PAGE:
National Mining Hall of Fame names 2021 inductees

March 29, 2021

The National Mining Hall of Fame and Museum (NMHFM) is pleased to announce the class of 2021 National Mining Hall of Fame inductees. This year’s inductees, selected by the NMHF’s Board of Governors, are being honored for setting new and uniform standards and improving existing processes for feasibility studies and resource/reserve estimation, executive contributions and proactive leadership in safety and diversity, innovative practical application of geostatistics, and lifetime contributions to the education of many of the world’s leading mining industry professionals.

The Prazen Living Legend of Mining Award, named for renowned mining artist Gary Prazen, will also be presented at the ceremony

Dr. Richard L. (Dick) Bullock (1929-2020) was one of mining’s greatest experts on valuation, operations, and research and development. After earning a B.S. in mining engineering in 1951 and then time in the army, he worked in the research department at St. Joe Lead in Missouri. There, he developed the Bullock Burn Cut that would become the worldwide standard for blasting development drifts. Bullock continued to work in the mining industry for St. Joe and Exxon Minerals for the next 31 years while completing M.S. and Ph.D. degrees in mining engineering. He became an expert on managing mineral property feasibility evaluations, mine development and projects, ongoing mining operations, mining research, and multi-disciplinary engineering design groups. At age 65, Bullock became a professor at his alma mater, Missouri University of Science and Technology, where he taught for another 21 years.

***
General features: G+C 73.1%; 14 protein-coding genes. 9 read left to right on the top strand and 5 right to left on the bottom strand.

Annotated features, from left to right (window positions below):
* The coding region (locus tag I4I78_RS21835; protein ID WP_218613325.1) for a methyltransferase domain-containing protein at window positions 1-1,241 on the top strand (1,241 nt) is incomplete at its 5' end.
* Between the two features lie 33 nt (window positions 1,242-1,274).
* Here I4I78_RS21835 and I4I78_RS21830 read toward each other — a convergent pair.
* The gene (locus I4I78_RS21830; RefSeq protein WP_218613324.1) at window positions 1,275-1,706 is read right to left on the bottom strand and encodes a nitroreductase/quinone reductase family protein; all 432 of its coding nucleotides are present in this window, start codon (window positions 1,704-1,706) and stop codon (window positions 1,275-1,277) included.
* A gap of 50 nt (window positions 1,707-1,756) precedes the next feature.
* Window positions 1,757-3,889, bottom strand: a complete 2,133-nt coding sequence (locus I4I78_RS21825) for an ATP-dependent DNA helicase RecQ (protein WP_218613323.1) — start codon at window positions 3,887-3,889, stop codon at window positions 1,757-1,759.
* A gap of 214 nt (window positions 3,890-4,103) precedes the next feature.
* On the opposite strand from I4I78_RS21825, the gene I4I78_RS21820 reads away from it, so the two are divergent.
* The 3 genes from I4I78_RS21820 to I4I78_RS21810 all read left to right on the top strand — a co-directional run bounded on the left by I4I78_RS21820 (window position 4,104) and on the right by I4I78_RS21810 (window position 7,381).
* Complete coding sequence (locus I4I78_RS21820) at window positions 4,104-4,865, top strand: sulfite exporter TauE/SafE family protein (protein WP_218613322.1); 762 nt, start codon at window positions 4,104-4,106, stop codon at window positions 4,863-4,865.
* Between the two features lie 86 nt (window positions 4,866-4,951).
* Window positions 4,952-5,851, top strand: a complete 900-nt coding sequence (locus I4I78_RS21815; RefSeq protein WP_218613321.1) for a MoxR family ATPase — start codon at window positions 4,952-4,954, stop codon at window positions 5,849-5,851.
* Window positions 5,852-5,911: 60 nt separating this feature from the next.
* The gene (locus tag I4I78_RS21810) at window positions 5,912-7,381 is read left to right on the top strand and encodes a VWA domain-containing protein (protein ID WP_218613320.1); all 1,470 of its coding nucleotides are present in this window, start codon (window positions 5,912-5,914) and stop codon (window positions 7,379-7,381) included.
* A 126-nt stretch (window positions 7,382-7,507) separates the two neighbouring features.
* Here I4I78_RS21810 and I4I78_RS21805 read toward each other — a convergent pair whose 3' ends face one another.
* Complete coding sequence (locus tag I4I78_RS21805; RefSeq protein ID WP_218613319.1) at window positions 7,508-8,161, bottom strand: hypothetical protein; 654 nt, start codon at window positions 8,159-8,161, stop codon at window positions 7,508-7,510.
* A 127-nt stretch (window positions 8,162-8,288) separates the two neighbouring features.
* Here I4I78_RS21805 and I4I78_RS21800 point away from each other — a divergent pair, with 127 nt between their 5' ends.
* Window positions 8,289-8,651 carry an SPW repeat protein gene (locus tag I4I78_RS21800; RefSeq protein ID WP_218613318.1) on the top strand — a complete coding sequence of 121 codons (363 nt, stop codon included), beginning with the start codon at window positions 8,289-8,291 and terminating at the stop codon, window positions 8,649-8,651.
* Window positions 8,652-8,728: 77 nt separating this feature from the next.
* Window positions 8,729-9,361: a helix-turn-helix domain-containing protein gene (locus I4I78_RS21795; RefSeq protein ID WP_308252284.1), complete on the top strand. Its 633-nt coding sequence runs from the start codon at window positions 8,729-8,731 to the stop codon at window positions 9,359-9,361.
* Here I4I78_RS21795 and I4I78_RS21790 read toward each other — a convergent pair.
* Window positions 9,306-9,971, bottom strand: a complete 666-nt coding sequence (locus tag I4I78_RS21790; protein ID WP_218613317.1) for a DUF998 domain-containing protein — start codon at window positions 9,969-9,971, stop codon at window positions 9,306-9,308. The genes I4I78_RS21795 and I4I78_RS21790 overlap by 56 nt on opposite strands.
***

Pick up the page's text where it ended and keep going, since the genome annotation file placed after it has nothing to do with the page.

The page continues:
Gary J. Goldberg (1959- ) became president and CEO of Newmont Mining Corp. in 2013. He turned the company’s overall performance around through a disciplined focus on safety, technical fundamentals and value over volume. This enabled Newmont to execute acquisitions, including Goldcorp in 2019, the largest transaction in the history of gold mining. That same year, Goldberg was instrumental in creating the Nevada Gold Mines joint venture with Barrick to capture the potential synergy of the two companies. Goldberg has a B.S. in mining engineering from the University of Wisconsin-Platteville and an MBA from the University of Utah. Prior to joining Newmont, he had leadership roles with Rio Tinto companies around the world. Goldberg was Chairman of the National Mining Association from 2008 to 2010, where he led the CEO’s Safety Task Force and launched the CORESafety initiative, with a five-year goal of eliminating fatalities and reducing mining’s injury rate by 50 percent. As vice-chair of the World Gold Council, he led the group that developed and launched the Responsible Gold Mining Principles.